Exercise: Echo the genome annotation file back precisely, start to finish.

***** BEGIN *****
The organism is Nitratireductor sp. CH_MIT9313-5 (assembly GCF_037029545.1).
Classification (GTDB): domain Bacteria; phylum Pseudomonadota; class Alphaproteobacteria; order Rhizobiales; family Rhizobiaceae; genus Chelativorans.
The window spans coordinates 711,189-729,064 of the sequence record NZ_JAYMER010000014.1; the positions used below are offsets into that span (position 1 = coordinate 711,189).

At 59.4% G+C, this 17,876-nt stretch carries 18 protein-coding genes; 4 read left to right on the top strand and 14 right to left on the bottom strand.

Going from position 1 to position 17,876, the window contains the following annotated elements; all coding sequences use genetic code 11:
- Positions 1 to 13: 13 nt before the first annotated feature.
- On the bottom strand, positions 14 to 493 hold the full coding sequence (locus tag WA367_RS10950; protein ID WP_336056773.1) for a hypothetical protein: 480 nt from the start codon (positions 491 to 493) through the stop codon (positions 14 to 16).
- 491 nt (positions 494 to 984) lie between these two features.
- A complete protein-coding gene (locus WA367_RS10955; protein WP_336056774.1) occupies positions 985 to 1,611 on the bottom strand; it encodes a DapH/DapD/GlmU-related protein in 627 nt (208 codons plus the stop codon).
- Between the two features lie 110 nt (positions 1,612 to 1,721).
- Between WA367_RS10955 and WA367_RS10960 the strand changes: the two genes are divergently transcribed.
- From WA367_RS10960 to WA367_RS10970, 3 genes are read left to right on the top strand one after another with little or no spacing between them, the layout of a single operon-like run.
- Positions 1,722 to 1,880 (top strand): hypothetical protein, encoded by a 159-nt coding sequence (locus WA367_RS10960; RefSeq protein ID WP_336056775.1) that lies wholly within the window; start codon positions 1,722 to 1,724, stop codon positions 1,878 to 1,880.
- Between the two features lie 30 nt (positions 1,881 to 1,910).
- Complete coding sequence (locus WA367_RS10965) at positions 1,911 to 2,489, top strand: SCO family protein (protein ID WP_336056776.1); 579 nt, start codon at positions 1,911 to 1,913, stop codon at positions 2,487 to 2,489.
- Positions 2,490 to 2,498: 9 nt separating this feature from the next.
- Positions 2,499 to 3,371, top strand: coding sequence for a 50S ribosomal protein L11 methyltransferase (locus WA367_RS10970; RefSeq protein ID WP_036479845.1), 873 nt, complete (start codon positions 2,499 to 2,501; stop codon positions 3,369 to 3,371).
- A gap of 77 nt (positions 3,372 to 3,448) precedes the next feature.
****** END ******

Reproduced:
The organism is Nitratireductor sp. CH_MIT9313-5 (assembly GCF_037029545.1).
Classification (GTDB): domain Bacteria; phylum Pseudomonadota; class Alphaproteobacteria; order Rhizobiales; family Rhizobiaceae; genus Chelativorans.
The window spans coordinates 711,189-729,064 of the sequence record NZ_JAYMER010000014.1; the positions used below are offsets into that span (position 1 = coordinate 711,189).

At 59.4% G+C, this 17,876-nt stretch carries 18 protein-coding genes; 4 read left to right on the top strand and 14 right to left on the bottom strand.

Going from position 1 to position 17,876, the window contains the following annotated elements; all coding sequences use genetic code 11:
- Positions 1 to 13: 13 nt before the first annotated feature.
- On the bottom strand, positions 14 to 493 hold the full coding sequence (locus tag WA367_RS10950; protein ID WP_336056773.1) for a hypothetical protein: 480 nt from the start codon (positions 491 to 493) through the stop codon (positions 14 to 16).
- 491 nt (positions 494 to 984) lie between these two features.
- A complete protein-coding gene (locus WA367_RS10955; protein WP_336056774.1) occupies positions 985 to 1,611 on the bottom strand; it encodes a DapH/DapD/GlmU-related protein in 627 nt (208 codons plus the stop codon).
- Between the two features lie 110 nt (positions 1,612 to 1,721).
- Between WA367_RS10955 and WA367_RS10960 the strand changes: the two genes are divergently transcribed.
- From WA367_RS10960 to WA367_RS10970, 3 genes are read left to right on the top strand one after another with little or no spacing between them, the layout of a single operon-like run.
- Positions 1,722 to 1,880 (top strand): hypothetical protein, encoded by a 159-nt coding sequence (locus WA367_RS10960; RefSeq protein ID WP_336056775.1) that lies wholly within the window; start codon positions 1,722 to 1,724, stop codon positions 1,878 to 1,880.
- Between the two features lie 30 nt (positions 1,881 to 1,910).
- Complete coding sequence (locus WA367_RS10965) at positions 1,911 to 2,489, top strand: SCO family protein (protein ID WP_336056776.1); 579 nt, start codon at positions 1,911 to 1,913, stop codon at positions 2,487 to 2,489.
- Positions 2,490 to 2,498: 9 nt separating this feature from the next.
- Positions 2,499 to 3,371, top strand: coding sequence for a 50S ribosomal protein L11 methyltransferase (locus WA367_RS10970; RefSeq protein ID WP_036479845.1), 873 nt, complete (start codon positions 2,499 to 2,501; stop codon positions 3,369 to 3,371).
- A gap of 77 nt (positions 3,372 to 3,448) precedes the next feature.